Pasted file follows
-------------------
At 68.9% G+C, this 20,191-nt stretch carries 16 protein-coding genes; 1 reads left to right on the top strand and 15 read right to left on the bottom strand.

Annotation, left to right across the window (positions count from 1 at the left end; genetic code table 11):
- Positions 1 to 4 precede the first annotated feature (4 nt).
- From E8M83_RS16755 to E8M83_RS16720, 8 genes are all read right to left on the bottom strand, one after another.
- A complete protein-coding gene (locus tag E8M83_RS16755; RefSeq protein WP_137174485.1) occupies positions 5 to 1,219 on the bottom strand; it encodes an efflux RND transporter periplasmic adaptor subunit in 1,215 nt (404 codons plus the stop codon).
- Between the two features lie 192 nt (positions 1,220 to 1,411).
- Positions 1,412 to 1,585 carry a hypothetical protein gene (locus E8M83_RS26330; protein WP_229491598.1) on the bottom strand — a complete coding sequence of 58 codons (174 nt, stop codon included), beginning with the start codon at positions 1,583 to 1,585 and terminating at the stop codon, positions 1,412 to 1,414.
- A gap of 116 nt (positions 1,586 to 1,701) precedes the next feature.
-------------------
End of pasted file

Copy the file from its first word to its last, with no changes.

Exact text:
At 68.9% G+C, this 20,191-nt stretch carries 16 protein-coding genes; 1 reads left to right on the top strand and 15 read right to left on the bottom strand.

Annotation, left to right across the window (positions count from 1 at the left end; genetic code table 11):
- Positions 1 to 4 precede the first annotated feature (4 nt).
- From E8M83_RS16755 to E8M83_RS16720, 8 genes are all read right to left on the bottom strand, one after another.
- A complete protein-coding gene (locus tag E8M83_RS16755; RefSeq protein WP_137174485.1) occupies positions 5 to 1,219 on the bottom strand; it encodes an efflux RND transporter periplasmic adaptor subunit in 1,215 nt (404 codons plus the stop codon).
- Between the two features lie 192 nt (positions 1,220 to 1,411).
- Positions 1,412 to 1,585 carry a hypothetical protein gene (locus E8M83_RS26330; protein WP_229491598.1) on the bottom strand — a complete coding sequence of 58 codons (174 nt, stop codon included), beginning with the start codon at positions 1,583 to 1,585 and terminating at the stop codon, positions 1,412 to 1,414.
- A gap of 116 nt (positions 1,586 to 1,701) precedes the next feature.